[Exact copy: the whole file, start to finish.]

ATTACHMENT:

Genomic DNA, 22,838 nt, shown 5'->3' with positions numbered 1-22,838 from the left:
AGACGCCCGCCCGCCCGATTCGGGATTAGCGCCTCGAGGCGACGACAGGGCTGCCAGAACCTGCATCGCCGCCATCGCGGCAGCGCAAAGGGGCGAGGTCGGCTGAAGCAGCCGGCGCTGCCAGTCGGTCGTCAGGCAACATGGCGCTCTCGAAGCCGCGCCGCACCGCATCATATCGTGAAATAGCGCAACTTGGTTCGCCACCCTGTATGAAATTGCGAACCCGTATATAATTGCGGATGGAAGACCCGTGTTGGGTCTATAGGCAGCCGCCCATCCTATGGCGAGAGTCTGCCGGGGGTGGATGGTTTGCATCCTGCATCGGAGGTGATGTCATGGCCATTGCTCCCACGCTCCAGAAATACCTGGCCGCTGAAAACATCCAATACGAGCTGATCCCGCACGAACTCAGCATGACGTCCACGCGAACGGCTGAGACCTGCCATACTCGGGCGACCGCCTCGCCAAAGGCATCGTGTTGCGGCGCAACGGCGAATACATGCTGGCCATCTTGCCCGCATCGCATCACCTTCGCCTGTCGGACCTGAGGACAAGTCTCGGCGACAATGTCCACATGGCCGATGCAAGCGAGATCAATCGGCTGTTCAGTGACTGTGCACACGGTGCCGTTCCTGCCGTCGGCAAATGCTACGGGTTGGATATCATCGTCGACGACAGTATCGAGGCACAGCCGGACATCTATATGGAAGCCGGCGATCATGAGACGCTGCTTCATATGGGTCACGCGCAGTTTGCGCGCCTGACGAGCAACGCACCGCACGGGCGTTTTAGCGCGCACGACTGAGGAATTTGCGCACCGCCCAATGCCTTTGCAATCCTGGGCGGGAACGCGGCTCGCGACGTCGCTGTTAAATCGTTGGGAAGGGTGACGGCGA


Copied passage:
Genomic DNA, 22,838 nt, shown 5'->3' with positions numbered 1-22,838 from the left:
AGACGCCCGCCCGCCCGATTCGGGATTAGCGCCTCGAGGCGACGACAGGGCTGCCAGAACCTGCATCGCCGCCATCGCGGCAGCGCAAAGGGGCGAGGTCGGCTGAAGCAGCCGGCGCTGCCAGTCGGTCGTCAGGCAACATGGCGCTCTCGAAGCCGCGCCGCACCGCATCATATCGTGAAATAGCGCAACTTGGTTCGCCACCCTGTATGAAATTGCGAACCCGTATATAATTGCGGATGGAAGACCCGTGTTGGGTCTATAGGCAGCCGCCCATCCTATGGCGAGAGTCTGCCGGGGGTGGATGGTTTGCATCCTGCATCGGAGGTGATGTCATGGCCATTGCTCCCACGCTCCAGAAATACCTGGCCGCTGAAAACATCCAATACGAGCTGATCCCGCACGAACTCAGCATGACGTCCACGCGAACGGCTGAGACCTGCCATACTCGGGCGACCGCCTCGCCAAAGGCATCGTGTTGCGGCGCAACGGCGAATACATGCTGGCCATCTTGCCCGCATCGCATCACCTTCGCCTGTCGGACCTGAGGACAAGTCTCGGCGACAATGTCCACATGGCCGATGCAAGCGAGATCAATCGGCTGTTCAGTGACTGTGCACACGGTGCCGTTCCTGCCGTCGGCAAATGCTACGGGTTGGATATCATCGTCGACGACAGTATCGAGGCACAGCCGGACATCTATATGGAAGCCGGCGATCATGAGACGCTGCTTCATATGGGTCACGCGCAGTTTGCGCGCCTGACGAGCAACGCACCGCACGGGCGTTTTAGCGCGCACGACTGAGGAATTTGCGCACCGCCCAATGCCTTTGCAATCCTGGGCGGGAACGCGGCTCGCGACGTCGCTGTTAAATCGTTGGGAAGGGTGACGGCGA